gone. A very special black di-
ary-like book in which I wrote
thoughts, poems, and would
someday be included in my
memoirs. Whatever could be
the purpose of someone
violating me in such a way? At
the same time I feel all of this
I have a struggle with myself
because I work each week with
kids in prison, domestic vio-
lence situations, and know that
my dilemma in no way com-
pares, I am nonetheless pissed
off.
The public safety office re-
minded me whenI told them of
my Pee Wee Hefman-like vigil

she will still blame my igno-
rance and contemplate some
appropriate punitive action like
withholding Christmas, my
birthday, or perhaps in the fu-
ture, my wedding. She will cite
as just cause - irresponsibility.
The backpack itself is not
the core of my problem.: I have
guilt feelings whenever I spend
money on clothes. Inside were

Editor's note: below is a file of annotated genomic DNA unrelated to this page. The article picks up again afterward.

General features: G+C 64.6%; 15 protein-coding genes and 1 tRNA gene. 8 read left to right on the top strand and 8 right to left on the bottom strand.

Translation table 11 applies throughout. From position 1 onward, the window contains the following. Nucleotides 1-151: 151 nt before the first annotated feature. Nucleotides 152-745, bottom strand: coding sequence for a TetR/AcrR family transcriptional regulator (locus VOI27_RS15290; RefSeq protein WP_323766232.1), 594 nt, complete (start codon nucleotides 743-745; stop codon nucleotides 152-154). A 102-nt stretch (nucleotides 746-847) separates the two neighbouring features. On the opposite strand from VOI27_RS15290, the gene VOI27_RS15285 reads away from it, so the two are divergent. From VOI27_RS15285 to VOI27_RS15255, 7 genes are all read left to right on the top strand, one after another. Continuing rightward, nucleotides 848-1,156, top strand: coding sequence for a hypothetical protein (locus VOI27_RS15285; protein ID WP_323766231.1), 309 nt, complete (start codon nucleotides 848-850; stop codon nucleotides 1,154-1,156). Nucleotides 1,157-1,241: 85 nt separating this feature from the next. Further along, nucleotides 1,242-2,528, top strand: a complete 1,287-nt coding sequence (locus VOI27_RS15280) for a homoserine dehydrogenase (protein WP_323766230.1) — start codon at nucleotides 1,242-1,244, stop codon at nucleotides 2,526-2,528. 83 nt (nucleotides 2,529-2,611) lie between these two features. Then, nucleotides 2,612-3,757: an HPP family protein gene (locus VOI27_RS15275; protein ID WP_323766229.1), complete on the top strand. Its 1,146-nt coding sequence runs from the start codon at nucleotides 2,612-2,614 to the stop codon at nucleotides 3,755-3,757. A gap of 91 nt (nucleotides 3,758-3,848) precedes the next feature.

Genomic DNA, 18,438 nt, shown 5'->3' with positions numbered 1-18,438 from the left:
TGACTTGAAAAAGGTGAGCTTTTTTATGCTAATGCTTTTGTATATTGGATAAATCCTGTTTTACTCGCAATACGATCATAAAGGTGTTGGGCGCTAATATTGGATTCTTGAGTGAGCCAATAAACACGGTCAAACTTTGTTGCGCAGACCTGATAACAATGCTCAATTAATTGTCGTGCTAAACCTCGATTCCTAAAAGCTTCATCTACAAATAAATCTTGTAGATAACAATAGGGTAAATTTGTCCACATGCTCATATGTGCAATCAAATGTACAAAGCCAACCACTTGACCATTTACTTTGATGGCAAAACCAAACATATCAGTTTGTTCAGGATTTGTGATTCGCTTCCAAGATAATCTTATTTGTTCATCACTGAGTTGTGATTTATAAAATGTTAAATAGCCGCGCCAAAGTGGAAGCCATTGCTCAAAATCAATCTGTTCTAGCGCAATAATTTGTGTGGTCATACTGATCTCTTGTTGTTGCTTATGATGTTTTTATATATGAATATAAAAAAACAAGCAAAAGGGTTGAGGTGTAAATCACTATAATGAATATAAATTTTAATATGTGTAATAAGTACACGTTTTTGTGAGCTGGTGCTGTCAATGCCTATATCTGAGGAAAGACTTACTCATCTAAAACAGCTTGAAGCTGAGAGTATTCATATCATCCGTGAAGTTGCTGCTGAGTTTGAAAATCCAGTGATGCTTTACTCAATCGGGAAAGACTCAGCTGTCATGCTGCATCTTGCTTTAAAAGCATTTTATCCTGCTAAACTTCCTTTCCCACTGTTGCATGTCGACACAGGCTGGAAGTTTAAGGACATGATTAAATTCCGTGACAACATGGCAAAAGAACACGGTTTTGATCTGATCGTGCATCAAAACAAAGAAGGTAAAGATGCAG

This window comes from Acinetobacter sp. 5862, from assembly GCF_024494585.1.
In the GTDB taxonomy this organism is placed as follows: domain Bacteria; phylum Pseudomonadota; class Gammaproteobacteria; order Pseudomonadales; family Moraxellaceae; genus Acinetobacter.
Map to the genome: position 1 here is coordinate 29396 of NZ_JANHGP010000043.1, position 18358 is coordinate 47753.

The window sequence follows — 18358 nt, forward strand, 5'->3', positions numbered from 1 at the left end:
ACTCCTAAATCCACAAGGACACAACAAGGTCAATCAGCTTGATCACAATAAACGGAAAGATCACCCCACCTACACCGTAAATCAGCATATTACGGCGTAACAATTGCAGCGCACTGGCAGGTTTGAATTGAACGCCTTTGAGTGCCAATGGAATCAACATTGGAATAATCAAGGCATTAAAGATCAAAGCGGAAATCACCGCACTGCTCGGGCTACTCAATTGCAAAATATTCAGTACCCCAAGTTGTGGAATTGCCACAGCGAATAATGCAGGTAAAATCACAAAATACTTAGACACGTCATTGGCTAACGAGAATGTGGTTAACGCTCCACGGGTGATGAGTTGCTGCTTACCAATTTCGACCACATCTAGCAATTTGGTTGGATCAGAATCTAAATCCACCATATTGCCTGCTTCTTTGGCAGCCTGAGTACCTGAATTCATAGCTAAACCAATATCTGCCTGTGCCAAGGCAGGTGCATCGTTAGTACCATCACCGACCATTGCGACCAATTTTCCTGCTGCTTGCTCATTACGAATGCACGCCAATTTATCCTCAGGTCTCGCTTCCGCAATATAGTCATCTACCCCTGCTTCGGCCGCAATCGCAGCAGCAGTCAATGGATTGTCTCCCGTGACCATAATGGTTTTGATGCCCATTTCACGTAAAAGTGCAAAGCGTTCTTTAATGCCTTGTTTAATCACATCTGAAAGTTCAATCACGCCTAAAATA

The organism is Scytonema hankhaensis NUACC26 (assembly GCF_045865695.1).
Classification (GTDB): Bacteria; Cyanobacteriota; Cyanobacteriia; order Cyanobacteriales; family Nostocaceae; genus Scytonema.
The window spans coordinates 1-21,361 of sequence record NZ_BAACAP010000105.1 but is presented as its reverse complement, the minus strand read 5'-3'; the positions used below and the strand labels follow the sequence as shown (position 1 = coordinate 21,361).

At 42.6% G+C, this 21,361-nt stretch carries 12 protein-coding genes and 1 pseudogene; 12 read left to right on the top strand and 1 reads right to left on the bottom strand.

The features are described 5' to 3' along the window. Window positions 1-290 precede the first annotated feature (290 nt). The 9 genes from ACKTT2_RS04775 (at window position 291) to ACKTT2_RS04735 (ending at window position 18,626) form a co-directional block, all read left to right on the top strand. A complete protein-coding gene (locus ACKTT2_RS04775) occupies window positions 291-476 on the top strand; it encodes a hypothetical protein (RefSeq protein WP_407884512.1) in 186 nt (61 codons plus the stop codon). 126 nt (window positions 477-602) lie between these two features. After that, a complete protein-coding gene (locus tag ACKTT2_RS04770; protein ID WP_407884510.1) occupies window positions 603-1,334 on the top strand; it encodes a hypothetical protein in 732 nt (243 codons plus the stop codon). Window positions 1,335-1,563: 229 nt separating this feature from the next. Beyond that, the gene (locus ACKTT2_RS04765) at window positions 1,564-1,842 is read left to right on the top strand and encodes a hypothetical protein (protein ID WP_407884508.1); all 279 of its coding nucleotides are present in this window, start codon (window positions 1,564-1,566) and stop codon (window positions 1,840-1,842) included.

my new jeans. A developmen-
tal milesto s go, this has set
me back. My hardcover note-
book in which I wrote, I had a
lot of thoughts and feelings
written in there, now it's gone
as well. If I ever do run for a
public office, I can only hope
it's not found.
If you have any information
or are now feeling guilty,
please end my Pee Wee vigil
by calling public safety or. do-
ing something.
-Patric S. McFarlane
November 11

Protest at Fleming today

To the Daily:
Are you concerned about the
recent racist incidents on
campus? Are .you fed up with
letters to the Daily that insist
"t ;re is no overt racism at the
University" and "funky Black
bitch is not a racist comment?"
Do you want to help end
institutional racism?
Today at 4 p.m. in t h e
Fleming building, the United
Coalition Against Racism
(UCAR) will re-present eleven
demands to the University

Administration at this months
Regent's meeting.
If you care about the rights of
minorities on campus, come
out to the Regent's meeting
and show your support for
UCAR. Help the admin-
istration realize that it must do
all it can to combat racism at
the University. Half-hearted
efforts are just not enough.
-Angie Jakary
UCAR member
November 18

The Daily welcomes letters from its
readers. Bringing in letters on personal
computer disk is the fastest way to publish.
a letter in the Daily.

GOLDIiOCKS AND THE THREE B[AR MAPKEtS

TO CON
5AY

HECK \A
WE E--

-TH E
'ILL
o
Lipp
FIL.